I am going to be king of the sausages,’ chuckles Dickie Bird, in answer to my first question. When he had to retire from umpiring, at the age of 66, he expressed the fear that, without cricket, he’d be dead within the year. As he’s just celebrated his 75th birthday with a big bash in aid of the Dickie Bird Foundation (www.thedickiebirdfoundation.org), he needn’t have worried on that score, or even that three score and 10. However, worrying is one of the things he’s been world class at.
Another, of course, is umpiring. So how is he spending his retirement? Preparing to taste sausages for British Sausage Week this autumn, for one thing. ‘I’m chuffed about that I love sausages.’ Does he cook them at home? ‘No, I get them in restaurants. I can’t cook.’ He’s also set up his foundation, because ‘if I can give an underprivileged child a start in life in his sport we give out grants all over the country then Ithink I’m doing something with my life’. His life has been sport. ‘I never married; it would never have worked.
I’ve seen so many divorces in cricket, but I’ve missed having a family. Definitely.’ He joined his home-town football club, Barnsley, from school, but a knee injury shortly afterwards limited him to cricket. ‘I’m glad, as cricket gave me a longer career in sport.’ He then spent 13 years as ‘an average county cricketer’. Does he feel he should have achieved more? ‘With the ability I had, yeah, but if I got a series of low scores, I used to worry, and that’s no good, because it only makes it worse.’ Someone too nervous to make it as a top cricketer seems an unlikely candidate to be a top umpire. ‘I’ll be honest with you, when it was suggested that I became an umpire, I said “you must be joking!”. It’s funny, though I worried less as an umpire.
Once I crossed the boundary rope, I was okay. I was on top then. I used to say to myself “this is mine”.’ Arriving at the Oval to umpire his first game, he found the ground locked ‘I suppose 5.30am was a bit early for a game starting at 11.30am,’ he concedes, ‘but I was worried about being late’—so he threw his bag over the wall, and was clambering over to join it when a policeman arrived. ‘I said “You won’t believe me, officer, but I’m officiating at this here match today”.’ Did the constable believe him? ‘He did when I showed him my pass. We had a good laugh about it.’
Having a laugh about things has always been Dickie’s way. ‘I used to talk to the players, joke with them, handle them like professional men, because that’s what they are, and, in return, they treated me the same way. Players would ask me “Dickie, am I moving my feet okay? Am I falling over in the shot?”, things like that and I’d help them.’ He came into international umpiring when, in the words of one commentator, Australia had reinvented cricket as a form of gang warfare. ‘I never had any problems with any Australian cricketer. That’s the gospel truth and I say that as a Christian who goes to church every Sunday. Well,’ he concedes, chuckling, ‘not last Sunday, as I went to the cricket, so I said a prayer instead.’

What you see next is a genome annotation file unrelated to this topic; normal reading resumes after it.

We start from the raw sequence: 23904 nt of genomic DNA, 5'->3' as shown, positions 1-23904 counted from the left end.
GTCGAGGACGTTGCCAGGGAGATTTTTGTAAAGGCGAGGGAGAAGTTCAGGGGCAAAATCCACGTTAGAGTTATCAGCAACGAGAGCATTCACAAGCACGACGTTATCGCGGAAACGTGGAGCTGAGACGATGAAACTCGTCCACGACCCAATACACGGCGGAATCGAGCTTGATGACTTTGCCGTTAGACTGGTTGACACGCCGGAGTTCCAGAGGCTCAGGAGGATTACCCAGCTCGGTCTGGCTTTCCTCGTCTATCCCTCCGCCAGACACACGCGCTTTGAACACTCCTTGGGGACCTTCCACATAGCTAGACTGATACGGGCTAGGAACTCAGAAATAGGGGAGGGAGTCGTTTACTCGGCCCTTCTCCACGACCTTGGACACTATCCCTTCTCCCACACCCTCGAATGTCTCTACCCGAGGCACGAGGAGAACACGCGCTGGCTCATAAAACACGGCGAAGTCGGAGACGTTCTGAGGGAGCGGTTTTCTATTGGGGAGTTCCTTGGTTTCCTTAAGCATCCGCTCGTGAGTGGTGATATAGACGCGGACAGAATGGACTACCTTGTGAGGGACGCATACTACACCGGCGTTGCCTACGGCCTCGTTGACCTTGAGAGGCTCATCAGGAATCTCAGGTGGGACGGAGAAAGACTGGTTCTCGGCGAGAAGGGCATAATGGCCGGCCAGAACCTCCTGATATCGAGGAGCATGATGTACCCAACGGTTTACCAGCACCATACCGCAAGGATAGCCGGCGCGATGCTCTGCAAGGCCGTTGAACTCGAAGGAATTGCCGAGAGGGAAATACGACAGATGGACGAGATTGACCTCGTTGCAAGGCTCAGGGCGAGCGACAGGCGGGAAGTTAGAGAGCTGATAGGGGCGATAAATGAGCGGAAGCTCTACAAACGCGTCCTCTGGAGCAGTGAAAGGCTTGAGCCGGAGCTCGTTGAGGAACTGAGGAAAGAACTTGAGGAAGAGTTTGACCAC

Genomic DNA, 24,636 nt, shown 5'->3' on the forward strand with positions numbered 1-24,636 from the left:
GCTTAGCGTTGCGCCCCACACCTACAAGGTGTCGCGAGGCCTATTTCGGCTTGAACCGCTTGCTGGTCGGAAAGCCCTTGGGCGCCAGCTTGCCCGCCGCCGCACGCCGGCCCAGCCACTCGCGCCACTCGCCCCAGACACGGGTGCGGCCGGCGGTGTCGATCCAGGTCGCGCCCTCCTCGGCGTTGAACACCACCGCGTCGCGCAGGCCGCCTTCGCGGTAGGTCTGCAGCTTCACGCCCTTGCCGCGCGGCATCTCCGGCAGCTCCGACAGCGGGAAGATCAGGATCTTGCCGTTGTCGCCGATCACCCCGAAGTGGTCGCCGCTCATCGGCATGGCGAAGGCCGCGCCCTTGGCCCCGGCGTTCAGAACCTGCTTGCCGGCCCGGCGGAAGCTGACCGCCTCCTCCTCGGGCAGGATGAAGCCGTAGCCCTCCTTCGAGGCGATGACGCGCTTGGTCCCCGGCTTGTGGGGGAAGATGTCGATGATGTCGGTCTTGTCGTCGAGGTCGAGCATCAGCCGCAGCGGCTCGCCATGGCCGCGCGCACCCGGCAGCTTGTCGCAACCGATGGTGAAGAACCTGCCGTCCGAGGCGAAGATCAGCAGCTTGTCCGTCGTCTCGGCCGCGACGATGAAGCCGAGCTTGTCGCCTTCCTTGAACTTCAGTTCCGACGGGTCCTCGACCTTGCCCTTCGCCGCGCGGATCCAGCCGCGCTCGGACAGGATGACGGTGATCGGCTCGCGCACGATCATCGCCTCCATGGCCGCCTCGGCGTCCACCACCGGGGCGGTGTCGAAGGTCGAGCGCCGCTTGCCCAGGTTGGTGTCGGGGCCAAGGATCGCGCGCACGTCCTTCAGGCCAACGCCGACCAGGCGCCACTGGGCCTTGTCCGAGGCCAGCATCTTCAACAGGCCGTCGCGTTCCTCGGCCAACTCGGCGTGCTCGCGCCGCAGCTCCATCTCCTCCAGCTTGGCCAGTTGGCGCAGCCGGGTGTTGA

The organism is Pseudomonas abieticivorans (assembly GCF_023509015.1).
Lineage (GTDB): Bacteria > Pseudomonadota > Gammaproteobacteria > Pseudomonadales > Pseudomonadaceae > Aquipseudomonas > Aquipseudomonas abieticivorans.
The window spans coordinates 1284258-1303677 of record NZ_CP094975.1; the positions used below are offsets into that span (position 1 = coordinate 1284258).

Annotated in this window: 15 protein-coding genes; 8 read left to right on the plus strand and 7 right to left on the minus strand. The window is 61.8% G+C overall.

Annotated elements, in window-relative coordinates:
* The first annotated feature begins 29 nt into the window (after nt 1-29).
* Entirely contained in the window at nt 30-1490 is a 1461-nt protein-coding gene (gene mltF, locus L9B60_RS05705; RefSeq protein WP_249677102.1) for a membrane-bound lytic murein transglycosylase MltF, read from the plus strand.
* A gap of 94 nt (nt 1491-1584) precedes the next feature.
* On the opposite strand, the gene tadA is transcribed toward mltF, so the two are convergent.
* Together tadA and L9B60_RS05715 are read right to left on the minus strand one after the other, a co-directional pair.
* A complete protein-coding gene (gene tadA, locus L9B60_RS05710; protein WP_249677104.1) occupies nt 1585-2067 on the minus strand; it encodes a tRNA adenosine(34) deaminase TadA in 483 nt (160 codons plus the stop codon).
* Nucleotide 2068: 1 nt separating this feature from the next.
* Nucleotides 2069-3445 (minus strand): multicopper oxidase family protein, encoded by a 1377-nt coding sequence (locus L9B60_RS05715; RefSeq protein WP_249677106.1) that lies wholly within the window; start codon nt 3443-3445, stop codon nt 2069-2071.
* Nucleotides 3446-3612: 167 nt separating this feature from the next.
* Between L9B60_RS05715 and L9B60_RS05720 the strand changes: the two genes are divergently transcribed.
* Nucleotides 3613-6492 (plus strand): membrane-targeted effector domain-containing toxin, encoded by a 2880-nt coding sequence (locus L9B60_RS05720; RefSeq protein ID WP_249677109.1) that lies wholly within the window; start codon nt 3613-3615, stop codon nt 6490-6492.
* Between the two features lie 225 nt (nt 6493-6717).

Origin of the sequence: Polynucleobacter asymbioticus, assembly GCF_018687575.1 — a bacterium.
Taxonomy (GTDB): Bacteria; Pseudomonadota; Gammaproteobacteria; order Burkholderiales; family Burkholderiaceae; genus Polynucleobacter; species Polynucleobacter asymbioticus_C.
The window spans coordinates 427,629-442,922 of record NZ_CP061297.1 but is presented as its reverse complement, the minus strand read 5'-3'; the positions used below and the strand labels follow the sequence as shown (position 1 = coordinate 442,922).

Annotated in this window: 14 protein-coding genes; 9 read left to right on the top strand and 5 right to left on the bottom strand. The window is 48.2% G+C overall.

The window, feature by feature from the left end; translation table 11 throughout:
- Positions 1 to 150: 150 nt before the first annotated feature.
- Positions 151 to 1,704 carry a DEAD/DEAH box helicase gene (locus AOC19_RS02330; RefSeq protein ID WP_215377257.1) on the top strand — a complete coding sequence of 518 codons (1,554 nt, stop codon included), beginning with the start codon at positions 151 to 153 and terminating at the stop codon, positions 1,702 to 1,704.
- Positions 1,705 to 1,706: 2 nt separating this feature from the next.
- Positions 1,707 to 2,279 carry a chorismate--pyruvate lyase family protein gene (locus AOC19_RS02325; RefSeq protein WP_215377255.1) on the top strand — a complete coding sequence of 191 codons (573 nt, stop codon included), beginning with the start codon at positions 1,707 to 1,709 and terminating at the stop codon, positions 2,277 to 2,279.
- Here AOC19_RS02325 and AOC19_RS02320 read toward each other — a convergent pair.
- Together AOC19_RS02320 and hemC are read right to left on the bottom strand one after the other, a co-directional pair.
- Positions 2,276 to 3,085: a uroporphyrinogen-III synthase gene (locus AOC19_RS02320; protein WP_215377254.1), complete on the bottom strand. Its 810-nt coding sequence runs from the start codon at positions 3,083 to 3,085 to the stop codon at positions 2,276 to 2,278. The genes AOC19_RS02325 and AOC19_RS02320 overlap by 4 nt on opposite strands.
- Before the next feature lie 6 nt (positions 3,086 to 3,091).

In October, a statue of him will be erected in Barnsley. ‘I feel very proud about that. It’s going up in the exact spot where I was born in the centre of my home town, where I still live.’ Copies of it will be erected in Melbourne and Bombay. He’s always been especially popular in India. ‘People there stop me and tell me I was always honest and fair and I treated everyone equally. I think that’s very nice. ‘I gave my life to the game, and, in return, it’s done a lot for me. It’s given me a clean living and the chance to see the world and to meet some wonderful people. I’m very grateful for that. Memories I shall always treasure include having lunch with The Queen at Buckingham Palace. If it hadn’t been for my success with umpiring, then I would never have had the opportunity. Wherever I go in the world, the players whom I umpired,’ and he rattles off a host of the all-time greats, ‘all invite me into their homes for a meal. That means a lot to me.’ Clearly, this is a man who is never going to need to cook his own sausage